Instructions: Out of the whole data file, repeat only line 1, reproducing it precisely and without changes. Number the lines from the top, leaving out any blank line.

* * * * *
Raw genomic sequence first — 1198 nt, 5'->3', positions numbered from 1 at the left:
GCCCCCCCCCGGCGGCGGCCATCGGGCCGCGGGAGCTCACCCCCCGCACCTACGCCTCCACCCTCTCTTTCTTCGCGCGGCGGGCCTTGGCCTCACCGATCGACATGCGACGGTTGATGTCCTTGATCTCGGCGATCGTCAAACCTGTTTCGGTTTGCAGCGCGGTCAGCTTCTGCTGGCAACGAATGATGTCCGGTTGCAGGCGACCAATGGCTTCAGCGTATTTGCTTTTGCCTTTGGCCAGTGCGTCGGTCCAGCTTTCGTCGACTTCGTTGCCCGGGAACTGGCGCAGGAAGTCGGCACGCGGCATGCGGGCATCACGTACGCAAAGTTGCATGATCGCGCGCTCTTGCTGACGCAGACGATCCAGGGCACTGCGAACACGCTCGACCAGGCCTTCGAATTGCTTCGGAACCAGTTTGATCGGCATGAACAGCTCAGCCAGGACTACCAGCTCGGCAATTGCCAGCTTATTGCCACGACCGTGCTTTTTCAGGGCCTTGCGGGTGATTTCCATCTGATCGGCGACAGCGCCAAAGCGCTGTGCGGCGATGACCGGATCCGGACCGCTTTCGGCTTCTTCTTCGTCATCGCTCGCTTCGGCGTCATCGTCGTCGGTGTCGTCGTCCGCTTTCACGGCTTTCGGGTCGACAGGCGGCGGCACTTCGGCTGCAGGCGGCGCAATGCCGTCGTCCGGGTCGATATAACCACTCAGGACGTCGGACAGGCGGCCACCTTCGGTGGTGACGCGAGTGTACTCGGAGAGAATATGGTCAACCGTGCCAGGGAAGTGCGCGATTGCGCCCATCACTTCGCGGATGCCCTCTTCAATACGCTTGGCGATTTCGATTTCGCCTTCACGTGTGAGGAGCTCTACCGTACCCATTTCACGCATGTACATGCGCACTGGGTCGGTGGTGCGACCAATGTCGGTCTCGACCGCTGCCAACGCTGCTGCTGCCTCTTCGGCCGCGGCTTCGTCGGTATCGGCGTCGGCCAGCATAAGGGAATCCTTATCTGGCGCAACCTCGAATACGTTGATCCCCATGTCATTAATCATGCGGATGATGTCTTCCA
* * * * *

Raw genomic sequence first — 1198 nt, 5'->3', positions numbered from 1 at the left: